Human rulers die, and the next generation takes over. Sometimes the older generation gets “helped” off the throne, either by assassination or war. So it’s not surprising that mythology has many versions of this succession story, which rarely involve peaceful inheritance.
The Norse sun-goddess, far from being some sort of Northern aberration, is very similar to other Indo-European sun deities. This shouldn’t come as a surprise, since “basic” deities like the sky, earth and rivers tend to keep their characteristics across a very wide swathe of Europe and Asia.
The Irish goddess Brigit and the god Lugh have a great deal in common. Both have a triple form, both are powerful at every level of society, and both have a major calendar holiday associated with them. In the myths of the war between the two groups of gods, they have family on both sides.
What do the Egyptian god Horus and the Norse god Odin have in common? Both of them are said to have the sun and moon as their eyes. The difference is that this belief about Horus dates back to very early Egyptian religion. As far as I can tell, the same statement about Odin comes from some 19th and 20th century writers.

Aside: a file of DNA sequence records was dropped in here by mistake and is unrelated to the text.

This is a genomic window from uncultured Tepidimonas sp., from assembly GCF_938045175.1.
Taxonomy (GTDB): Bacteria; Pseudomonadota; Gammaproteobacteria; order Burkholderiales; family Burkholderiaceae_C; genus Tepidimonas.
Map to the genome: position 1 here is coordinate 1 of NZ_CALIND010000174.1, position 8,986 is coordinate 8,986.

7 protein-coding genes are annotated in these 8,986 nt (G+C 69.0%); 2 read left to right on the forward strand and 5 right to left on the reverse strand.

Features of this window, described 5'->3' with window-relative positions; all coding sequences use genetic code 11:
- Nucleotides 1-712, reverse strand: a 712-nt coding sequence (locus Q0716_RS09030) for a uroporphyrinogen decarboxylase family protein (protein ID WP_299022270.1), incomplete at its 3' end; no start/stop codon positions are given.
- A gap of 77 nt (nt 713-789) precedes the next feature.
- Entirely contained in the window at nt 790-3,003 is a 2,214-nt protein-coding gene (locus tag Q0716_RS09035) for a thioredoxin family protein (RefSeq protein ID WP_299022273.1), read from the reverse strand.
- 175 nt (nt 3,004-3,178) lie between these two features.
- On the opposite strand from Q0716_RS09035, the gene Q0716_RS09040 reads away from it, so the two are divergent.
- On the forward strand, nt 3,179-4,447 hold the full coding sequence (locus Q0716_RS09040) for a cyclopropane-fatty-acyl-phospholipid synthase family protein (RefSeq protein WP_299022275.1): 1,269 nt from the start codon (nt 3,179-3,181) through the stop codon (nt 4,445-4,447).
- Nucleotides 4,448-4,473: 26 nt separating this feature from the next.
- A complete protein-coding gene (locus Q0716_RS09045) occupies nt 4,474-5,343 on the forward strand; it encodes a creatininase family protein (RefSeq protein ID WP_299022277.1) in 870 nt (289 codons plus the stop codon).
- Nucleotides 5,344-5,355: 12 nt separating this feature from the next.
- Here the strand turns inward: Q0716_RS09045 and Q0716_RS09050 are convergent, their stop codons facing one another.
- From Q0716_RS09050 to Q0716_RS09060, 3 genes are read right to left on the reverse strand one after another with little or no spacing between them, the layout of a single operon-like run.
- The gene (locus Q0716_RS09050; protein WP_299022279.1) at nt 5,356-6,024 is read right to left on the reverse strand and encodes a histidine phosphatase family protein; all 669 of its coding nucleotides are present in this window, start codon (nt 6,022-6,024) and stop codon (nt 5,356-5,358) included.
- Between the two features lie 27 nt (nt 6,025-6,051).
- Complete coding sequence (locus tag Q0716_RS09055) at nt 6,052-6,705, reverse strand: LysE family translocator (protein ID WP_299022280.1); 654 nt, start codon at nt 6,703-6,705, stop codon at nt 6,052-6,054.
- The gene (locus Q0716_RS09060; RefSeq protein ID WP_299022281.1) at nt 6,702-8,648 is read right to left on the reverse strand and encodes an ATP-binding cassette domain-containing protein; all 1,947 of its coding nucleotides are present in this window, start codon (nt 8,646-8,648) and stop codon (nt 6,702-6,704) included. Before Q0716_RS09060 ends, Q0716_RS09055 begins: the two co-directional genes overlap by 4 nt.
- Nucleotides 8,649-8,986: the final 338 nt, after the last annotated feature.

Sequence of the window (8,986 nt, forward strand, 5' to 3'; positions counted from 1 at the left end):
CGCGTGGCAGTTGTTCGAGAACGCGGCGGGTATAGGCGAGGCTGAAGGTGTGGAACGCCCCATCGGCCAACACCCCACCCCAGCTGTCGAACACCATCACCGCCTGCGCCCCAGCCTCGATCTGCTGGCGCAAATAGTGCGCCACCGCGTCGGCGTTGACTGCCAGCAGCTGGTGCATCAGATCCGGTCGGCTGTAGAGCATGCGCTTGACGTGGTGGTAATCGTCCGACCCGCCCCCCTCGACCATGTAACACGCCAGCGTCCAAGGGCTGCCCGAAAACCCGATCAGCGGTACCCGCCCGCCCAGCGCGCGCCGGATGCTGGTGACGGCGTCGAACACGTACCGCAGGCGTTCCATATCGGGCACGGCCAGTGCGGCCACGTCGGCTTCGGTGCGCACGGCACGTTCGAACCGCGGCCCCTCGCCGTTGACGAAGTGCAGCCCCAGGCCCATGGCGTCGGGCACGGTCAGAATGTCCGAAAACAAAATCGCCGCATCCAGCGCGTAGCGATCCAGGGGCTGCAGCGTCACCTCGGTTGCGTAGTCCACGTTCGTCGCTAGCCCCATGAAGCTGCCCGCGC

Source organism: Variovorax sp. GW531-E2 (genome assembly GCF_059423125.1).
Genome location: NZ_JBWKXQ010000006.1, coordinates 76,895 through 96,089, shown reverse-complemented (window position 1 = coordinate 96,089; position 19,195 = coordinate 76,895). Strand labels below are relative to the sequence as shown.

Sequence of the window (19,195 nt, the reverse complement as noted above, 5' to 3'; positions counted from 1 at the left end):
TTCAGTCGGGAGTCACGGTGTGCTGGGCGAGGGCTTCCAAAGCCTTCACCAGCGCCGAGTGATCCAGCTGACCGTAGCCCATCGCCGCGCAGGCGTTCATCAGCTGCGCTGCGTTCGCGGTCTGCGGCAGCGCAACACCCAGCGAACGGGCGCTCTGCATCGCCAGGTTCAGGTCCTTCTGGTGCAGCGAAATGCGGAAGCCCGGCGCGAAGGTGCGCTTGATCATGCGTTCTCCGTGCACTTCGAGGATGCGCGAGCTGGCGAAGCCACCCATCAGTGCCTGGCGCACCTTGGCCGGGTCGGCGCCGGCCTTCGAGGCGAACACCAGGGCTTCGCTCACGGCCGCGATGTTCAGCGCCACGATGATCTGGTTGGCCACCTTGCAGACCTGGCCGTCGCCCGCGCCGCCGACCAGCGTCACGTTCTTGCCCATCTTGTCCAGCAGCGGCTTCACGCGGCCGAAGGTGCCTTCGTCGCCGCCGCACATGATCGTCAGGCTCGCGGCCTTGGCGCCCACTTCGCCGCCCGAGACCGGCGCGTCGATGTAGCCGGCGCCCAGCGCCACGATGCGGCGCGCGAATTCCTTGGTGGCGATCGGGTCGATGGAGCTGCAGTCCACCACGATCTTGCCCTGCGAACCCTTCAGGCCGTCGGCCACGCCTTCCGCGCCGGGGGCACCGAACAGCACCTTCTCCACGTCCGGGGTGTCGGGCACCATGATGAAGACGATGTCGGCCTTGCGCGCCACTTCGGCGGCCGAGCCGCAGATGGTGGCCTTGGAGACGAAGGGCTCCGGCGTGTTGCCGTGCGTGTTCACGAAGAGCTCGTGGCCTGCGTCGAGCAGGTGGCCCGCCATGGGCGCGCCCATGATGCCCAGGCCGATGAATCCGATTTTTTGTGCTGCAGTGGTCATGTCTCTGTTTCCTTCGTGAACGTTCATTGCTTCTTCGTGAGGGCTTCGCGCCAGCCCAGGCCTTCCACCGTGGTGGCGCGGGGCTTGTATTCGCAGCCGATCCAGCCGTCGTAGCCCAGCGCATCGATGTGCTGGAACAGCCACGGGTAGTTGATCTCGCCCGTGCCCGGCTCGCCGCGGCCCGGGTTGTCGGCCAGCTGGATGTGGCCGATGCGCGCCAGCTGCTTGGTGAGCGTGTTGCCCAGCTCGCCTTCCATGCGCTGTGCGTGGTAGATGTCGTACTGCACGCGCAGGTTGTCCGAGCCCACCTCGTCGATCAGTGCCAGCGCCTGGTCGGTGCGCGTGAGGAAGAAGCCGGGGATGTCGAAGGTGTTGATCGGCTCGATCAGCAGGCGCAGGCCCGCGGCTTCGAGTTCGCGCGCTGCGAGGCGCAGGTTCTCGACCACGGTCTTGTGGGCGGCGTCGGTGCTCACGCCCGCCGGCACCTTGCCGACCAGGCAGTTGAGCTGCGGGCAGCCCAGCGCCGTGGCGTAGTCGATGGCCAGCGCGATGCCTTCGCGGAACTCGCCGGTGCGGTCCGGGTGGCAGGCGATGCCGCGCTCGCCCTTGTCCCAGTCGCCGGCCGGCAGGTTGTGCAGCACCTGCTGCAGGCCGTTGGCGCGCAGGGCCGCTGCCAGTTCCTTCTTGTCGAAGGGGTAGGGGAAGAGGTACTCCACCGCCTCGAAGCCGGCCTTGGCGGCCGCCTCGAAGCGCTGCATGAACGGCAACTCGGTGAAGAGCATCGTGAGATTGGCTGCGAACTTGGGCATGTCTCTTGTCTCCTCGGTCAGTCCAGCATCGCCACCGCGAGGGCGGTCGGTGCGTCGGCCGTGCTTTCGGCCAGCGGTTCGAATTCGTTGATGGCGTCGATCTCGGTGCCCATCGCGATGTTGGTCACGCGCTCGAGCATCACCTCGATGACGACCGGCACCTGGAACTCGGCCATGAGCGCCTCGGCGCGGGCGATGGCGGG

These Greek, Nordic and Celtic gods may not seem to have much in common at first glance, but they resemble each other in several ways, all of which illuminate aspects of their characters. All three are intellectual, associated with the arts, and have magical or oracular powers in addition to an unforgiving nature.
In Norse myth we have two stories involving the theft of a substance that confers a magical benefit to the user. Both involve the thief taking the form of an eagle. Both involve a pursuit with a god and a giant. Of course, the two myths have very different results, although in both cases the final score is Aesir 1, Jotunar 0.
One is the myth of the giant Þiazi kidnapping Iðunn to get the apples of immortality, the other is the story of how Oðin stole the mead of poetry from the giant Suttungr.